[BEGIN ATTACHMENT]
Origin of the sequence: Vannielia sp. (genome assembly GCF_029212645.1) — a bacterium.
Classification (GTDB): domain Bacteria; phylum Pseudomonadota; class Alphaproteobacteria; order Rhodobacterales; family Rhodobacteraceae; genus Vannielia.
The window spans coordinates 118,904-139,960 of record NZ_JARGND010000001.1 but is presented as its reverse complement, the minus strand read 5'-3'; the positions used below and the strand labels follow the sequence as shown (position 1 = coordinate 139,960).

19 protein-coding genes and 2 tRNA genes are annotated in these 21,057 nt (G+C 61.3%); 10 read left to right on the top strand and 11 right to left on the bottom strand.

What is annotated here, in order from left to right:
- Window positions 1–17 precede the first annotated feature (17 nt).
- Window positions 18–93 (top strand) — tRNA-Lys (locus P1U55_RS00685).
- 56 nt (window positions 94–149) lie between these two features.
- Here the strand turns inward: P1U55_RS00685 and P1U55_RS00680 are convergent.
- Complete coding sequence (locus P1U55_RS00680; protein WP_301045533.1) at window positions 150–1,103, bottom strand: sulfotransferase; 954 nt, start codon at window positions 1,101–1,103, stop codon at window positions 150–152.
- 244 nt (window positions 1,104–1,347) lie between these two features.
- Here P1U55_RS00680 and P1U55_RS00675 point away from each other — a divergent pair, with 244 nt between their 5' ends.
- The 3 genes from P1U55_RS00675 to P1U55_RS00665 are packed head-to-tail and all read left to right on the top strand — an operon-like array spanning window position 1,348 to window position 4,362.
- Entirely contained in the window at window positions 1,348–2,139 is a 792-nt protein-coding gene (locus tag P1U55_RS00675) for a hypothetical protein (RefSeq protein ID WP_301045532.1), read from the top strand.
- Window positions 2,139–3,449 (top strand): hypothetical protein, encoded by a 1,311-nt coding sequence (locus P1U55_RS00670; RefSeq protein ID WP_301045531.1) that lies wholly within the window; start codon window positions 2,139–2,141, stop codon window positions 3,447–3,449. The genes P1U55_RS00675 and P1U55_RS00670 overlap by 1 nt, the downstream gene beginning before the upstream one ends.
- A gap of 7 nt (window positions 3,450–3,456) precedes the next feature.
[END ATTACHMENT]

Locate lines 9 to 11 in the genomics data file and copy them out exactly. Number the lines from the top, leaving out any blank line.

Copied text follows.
- Here the strand turns inward: P1U55_RS00685 and P1U55_RS00680 are convergent.
- Complete coding sequence (locus P1U55_RS00680; protein WP_301045533.1) at window positions 150–1,103, bottom strand: sulfotransferase; 954 nt, start codon at window positions 1,101–1,103, stop codon at window positions 150–152.
- 244 nt (window positions 1,104–1,347) lie between these two features.